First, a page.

Is there a reason why metal companies, like Tata Steel and SAIL trade at such low prices compared to their book value? Even the industry P/B seems to be low. What am I missing?

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    There are various reasons for it but most probably because investors don't think it's worth as per book value. Jan 30, 2020 at 18:51

1 Answer 1


Price to book value (market cap/Book value) is actually a metric of:

PE x ROE which is equal to :

(price/earnings) x (earnings / equity) where equity = net book value (asset-libailbities)

therefore another way to write this is:

(ROE – g) / (r – g)

where g is the growth rate and r is the cost of equity/required rate of return.

If we assume a zero growth rate, the equation implies that the market value of equity should be equal to the book value of equity if ROE = r.

Price/Book value will be higher than 1 if a company delivers ROE higher than the cost of equity, and below that if the return is lower than the cost of equity.

Another way to look at this is that if a company is losing money and is projected by the market to continue to lose money, then it should trade for LESS than the assets are currently worth because they will continue to erode in the future (versus increase, which generally fetches a premium to book value).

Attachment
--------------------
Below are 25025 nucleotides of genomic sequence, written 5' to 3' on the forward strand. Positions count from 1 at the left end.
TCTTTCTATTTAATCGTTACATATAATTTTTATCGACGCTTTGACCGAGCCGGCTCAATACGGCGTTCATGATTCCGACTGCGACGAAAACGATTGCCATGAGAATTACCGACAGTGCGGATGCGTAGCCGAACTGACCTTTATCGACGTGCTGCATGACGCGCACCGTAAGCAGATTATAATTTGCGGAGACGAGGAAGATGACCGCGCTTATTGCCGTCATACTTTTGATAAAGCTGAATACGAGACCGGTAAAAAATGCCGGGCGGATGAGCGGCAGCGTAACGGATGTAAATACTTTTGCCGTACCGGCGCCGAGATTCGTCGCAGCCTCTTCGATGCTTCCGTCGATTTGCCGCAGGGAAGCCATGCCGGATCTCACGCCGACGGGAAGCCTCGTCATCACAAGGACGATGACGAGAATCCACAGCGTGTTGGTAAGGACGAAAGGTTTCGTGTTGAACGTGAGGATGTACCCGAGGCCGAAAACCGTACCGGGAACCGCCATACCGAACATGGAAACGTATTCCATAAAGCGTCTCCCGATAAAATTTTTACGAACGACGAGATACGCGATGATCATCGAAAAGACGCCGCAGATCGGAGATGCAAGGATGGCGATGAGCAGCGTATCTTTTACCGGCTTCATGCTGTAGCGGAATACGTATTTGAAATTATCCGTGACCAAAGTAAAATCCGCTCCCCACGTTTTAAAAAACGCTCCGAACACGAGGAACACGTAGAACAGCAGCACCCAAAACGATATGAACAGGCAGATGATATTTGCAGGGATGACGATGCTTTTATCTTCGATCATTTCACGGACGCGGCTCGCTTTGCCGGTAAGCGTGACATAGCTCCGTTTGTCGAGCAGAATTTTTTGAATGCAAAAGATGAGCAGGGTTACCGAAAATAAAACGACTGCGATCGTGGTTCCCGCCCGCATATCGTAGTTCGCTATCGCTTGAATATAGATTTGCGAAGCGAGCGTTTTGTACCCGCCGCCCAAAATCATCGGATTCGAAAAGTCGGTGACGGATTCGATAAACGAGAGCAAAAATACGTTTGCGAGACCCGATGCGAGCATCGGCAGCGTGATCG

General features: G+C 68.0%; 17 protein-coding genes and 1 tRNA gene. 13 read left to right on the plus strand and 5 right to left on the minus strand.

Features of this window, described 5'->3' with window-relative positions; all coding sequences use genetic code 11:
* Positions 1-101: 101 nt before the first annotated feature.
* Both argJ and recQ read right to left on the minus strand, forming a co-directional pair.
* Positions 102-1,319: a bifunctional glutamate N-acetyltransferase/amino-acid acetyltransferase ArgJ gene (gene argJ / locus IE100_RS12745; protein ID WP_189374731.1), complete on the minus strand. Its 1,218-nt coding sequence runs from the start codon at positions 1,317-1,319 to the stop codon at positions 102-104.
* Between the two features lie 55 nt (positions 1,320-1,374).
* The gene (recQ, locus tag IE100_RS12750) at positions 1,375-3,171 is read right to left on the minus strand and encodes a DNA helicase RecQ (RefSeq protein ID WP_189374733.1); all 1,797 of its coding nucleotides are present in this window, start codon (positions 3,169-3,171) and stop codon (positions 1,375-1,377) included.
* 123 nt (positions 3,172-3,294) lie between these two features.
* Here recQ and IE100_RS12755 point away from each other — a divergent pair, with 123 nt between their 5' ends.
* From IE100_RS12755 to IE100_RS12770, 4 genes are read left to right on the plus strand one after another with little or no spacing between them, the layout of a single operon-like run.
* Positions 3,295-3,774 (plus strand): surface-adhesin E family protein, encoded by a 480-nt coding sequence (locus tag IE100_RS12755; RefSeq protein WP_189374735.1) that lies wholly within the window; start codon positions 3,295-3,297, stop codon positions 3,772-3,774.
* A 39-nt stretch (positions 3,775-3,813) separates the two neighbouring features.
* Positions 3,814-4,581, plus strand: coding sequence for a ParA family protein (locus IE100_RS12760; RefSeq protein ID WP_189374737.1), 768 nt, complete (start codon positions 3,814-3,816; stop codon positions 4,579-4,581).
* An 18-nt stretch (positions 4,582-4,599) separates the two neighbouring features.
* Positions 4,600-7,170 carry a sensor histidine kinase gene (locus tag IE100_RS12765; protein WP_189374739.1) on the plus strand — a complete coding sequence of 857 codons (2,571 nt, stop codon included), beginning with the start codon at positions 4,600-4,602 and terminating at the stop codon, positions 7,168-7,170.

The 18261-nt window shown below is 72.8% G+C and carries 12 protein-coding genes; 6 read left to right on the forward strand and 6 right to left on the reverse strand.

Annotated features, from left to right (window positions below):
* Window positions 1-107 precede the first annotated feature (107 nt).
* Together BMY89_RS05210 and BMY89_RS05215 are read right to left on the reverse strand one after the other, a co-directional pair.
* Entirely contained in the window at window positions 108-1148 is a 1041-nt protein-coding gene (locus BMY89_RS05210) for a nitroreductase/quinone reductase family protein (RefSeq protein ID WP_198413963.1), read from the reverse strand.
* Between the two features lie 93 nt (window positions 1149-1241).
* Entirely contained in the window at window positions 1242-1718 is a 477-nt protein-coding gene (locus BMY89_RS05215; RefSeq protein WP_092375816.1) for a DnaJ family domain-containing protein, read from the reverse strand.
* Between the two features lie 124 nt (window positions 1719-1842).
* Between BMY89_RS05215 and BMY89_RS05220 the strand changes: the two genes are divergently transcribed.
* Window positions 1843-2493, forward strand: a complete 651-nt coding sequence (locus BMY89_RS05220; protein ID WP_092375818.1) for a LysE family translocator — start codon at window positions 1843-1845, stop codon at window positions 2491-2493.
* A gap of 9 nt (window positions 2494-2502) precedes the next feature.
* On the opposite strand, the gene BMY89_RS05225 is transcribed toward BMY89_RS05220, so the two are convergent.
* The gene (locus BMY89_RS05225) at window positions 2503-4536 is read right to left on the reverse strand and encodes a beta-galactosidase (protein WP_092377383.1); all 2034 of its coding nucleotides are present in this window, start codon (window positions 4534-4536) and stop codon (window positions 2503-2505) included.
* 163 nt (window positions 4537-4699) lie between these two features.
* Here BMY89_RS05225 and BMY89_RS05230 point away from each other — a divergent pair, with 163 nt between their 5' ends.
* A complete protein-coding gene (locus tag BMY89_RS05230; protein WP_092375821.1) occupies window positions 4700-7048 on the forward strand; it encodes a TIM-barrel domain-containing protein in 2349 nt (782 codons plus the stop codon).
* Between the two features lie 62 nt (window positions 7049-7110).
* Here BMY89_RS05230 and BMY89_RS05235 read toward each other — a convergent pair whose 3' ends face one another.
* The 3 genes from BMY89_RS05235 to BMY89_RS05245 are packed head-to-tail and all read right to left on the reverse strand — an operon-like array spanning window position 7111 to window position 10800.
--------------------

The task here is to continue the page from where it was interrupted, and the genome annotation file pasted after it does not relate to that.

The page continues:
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    "Book value will be higher than 1" -> "Ratio of price to book value will be higher than 1", right? Also, in the case of losses, shouldn't it be difficult for the ratio to go much below 1 because the company has the option to liquidate? You might want to explain why companies with ratios below 1 don't liquidate, either voluntarily or via a takeover.
    – nanoman
    Jan 30, 2020 at 21:35
  • They can liquidate, of course, but in reality, they often don't as a result of the cost of listing.... liquidation is also expense (i.e. needs to be discounted to "book value"to liquidate ) in the case of equipment and machinery it can be very high (i.e. forced liquidation value of in-place as is equipment can be 20% of the book carry value-- ]that is the value on the financial statements). I would say price won't often go much below CASH +cash equivalents, but that isnt book value. Jan 30, 2020 at 22:43
  • Sorry for the late reply, but being a novice to the subject I spent some time reading some of this on my own. I still don't understand how you get PB = (ROE – g) / (r – g). Could you add the missing steps?
    – Noel
    Jun 6, 2020 at 6:30
  • you can look up "justified price to book derivation", here is a link to a longer explanation and another forum: analystforum.com/t/do-not-understand-derivation-of-p-b-formula/… Jul 4, 2020 at 1:12

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